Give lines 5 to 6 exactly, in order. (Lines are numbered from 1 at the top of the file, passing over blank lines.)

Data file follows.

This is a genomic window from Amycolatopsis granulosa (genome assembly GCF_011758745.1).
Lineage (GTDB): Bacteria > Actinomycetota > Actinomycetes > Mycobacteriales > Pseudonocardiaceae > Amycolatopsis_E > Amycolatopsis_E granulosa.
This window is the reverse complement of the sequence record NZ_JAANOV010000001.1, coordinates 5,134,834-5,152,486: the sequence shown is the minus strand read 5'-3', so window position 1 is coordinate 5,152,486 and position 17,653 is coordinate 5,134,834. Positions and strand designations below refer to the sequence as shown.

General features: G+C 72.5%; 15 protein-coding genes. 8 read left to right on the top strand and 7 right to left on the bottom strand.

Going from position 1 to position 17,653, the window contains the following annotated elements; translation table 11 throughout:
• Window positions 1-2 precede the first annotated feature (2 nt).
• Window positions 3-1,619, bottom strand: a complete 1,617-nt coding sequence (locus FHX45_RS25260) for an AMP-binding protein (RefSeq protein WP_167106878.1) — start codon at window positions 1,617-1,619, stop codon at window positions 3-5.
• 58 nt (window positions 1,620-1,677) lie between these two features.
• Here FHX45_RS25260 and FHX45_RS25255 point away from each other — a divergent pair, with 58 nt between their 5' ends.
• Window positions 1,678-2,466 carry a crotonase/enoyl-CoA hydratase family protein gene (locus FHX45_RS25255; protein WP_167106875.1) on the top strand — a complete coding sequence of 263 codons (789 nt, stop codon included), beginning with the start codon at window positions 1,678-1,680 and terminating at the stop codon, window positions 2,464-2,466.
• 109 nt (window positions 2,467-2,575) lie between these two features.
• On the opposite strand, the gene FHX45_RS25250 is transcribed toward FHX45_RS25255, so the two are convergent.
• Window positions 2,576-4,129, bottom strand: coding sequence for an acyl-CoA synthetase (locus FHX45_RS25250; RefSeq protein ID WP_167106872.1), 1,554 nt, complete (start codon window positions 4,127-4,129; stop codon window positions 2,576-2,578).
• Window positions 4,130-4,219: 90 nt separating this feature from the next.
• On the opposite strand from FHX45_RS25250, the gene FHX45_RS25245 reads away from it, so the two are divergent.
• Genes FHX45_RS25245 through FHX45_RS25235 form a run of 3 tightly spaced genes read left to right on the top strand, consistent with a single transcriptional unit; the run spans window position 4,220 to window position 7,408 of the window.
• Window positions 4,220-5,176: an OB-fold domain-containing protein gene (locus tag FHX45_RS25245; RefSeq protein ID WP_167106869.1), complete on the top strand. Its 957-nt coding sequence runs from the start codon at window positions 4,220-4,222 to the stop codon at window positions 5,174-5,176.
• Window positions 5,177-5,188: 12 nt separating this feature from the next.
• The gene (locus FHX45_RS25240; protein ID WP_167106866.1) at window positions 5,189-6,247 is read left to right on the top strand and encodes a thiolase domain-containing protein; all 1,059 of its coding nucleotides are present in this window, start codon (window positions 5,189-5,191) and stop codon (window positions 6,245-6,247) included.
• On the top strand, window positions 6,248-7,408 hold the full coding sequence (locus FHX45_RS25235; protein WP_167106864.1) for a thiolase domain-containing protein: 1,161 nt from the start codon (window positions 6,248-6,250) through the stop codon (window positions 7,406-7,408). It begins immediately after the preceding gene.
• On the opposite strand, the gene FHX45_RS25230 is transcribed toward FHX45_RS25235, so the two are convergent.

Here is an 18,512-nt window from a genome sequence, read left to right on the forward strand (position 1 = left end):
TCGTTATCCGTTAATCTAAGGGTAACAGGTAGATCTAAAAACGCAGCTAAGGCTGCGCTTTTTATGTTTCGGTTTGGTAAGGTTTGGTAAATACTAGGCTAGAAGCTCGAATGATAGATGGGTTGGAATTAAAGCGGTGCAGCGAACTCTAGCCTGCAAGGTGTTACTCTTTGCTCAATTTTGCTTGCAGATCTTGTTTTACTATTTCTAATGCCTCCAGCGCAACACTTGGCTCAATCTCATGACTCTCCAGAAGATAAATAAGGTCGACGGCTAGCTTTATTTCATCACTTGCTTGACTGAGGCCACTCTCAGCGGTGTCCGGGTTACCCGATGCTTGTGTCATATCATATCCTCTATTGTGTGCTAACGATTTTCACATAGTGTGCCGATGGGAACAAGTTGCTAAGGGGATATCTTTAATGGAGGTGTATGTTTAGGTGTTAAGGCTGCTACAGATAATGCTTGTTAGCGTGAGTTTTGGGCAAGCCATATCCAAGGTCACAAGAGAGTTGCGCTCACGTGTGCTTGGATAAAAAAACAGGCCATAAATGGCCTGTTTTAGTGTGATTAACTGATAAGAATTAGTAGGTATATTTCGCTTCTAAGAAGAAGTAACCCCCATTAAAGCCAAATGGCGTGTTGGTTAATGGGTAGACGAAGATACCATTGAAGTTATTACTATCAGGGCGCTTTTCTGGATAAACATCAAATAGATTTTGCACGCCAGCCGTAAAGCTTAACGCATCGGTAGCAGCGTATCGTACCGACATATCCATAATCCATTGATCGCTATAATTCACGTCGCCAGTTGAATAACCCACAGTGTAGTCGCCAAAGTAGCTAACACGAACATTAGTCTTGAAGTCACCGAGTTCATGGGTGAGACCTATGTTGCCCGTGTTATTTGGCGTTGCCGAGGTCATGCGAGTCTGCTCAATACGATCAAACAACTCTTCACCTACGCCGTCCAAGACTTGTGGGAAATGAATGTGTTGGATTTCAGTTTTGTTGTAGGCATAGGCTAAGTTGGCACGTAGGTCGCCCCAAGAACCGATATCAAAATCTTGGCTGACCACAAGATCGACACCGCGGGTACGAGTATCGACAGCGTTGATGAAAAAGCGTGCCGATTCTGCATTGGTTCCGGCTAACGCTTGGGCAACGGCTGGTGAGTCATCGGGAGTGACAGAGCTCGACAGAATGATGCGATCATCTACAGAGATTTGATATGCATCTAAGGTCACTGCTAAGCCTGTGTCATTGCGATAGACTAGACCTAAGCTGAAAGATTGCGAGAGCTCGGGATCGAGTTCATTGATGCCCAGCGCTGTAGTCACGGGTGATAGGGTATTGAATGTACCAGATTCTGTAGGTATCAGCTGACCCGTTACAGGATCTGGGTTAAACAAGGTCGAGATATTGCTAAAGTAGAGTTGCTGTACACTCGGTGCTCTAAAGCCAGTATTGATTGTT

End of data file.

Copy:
Going from position 1 to position 17,653, the window contains the following annotated elements; translation table 11 throughout:
• Window positions 1-2 precede the first annotated feature (2 nt).